I get so angry. I get treated as though I’m six. It’s just so infuriating. I know that he’s my older brother, I know that he loves me, I know that he would do anything for me and I know he always means the best for me, but why does he treat me as though I’m some sort of imbecile. I mean if I want to go and buy myself a bottle of Gin, then surely that’s up to me? I don’t need to be told, “You don’t want a bottle of Gin.” By anyone!
Do I need to be shown how to light a wood fire? Do I? Ok I am living in the 21st century, I do have central heating and yes it can be controlled from my lap top or even my phone, but I still know how to put a bloody match to piece of paper and shove it in the fire. I’m not completely stupid.
As for cabbage, you would think that any woman worth her salt in the kitchen didn’t need a detailed methodology as to how to prepare and cook cabbage. Let alone from a man.
All these things are sent to try us, or rather, I visit my brother to be stripped down to being a useless puppet. And don’t even mention the tractors and curtain siders. Now I wouldn’t expect everyone to understand this but I can read. No honestly, I can, and do you know something it’s a pretty handy talent to have. At least you would think so wouldn’t you?
We went to a Tractor Auction. Not everyone’s cup of tea, I agree, in fact, I never have tea at those places, it’s always bloody terrible and as for the coffee, I don’t even have the heart to try it. Anywho, I love the yearly auction. I love walking around and seeing what’s in fashion and what’s not. This remember is tractor country. Fashion around here is which 290 or Massey Ferguson is going to fetch the best price. Every year you hear the same thing. “Went for silly money.” They say it every year. I don’t think any of them understand supply and demand, such a simple way of life. This year all eyes were on a David Brown tractor, and it went for a pretty penny I’ll tell you.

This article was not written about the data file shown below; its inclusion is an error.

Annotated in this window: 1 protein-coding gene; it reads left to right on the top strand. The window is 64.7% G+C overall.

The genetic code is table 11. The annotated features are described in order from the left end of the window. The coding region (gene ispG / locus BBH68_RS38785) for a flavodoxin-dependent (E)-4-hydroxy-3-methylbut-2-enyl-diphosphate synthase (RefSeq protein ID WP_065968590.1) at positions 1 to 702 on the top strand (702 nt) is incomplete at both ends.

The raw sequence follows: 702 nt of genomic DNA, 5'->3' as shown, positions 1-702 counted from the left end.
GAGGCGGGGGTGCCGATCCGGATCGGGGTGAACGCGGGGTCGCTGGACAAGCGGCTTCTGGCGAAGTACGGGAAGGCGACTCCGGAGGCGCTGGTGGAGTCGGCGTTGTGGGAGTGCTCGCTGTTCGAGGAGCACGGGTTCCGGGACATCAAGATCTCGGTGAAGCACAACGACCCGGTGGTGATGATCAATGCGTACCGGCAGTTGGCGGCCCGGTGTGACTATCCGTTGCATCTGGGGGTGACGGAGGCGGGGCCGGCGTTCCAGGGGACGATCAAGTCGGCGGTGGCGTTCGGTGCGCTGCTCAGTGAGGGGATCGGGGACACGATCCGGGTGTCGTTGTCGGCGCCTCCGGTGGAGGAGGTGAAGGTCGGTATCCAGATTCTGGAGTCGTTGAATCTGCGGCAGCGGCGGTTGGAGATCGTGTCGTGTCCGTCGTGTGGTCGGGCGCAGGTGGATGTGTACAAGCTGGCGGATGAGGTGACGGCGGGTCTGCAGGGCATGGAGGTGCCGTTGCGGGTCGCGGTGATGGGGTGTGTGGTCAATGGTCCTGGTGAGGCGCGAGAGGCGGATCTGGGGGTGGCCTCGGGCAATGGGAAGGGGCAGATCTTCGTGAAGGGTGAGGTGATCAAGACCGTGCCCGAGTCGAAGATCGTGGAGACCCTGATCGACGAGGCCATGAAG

What I love about the auction is the peace. Nowhere on this earth could you be in amongst some of the strongest, gentlest men ever, who carry themselves with such confidence and yet are so peaceful and calm. Nothing gets to them. And so there I was in a field full of strapping farmers of all ages listening to the low brow banter, feeling peaceful. That was until I met back up with my brother and his friend.
Interlude: Before I go any further I have to describe JB, it’s this simple. If they ever needed anyone to play the part of the Lorax, he would be my first choice. Today he was even wearing an orange high vis coat to add to the illusion. Perfect.
They were looking at a lot of blue tarpaulin, and all I could hear was, “What size do you recon it is?” “What’s it been use for.” “Wonder what the weight is?”
Being a woman, I picked up the tag that was tied to the lot. “Curtain side tarpaulin, 15 x11.” It read. I looked up and read out loud. Deaf, that must be it, deaf, I repeated myself. Adding “Its written here.”
“Ah you don’t wanna believe what that says,” JB replied.
I was shocked, really, you think they put these tags on just for fun, you think there aren’t any rules that need to be followed at these places. Like for instance they have to tell you what you are buying. I mean it’s not a bloody fluffy bunny, is it?
I was starting to recall how I should react. Be positively humble that they deem me worthy of a response and be aware that being a woman I was always going to be WRONG!!!
I grabbed an attendant, asked to borrow his brochure for a second, found lot 234 and shoved it as politely as you possibly could do, when you feel like grabbing someone by the back of the head and rubbing their face into a piece of information and read out as loudly as I could. “LOT 234, CURTAIN SIDE TARPAULIN 15×11.” Ramming the brochure into JB’s hand, I called for my dog and strolled off. After all I’m only a woman what would I know.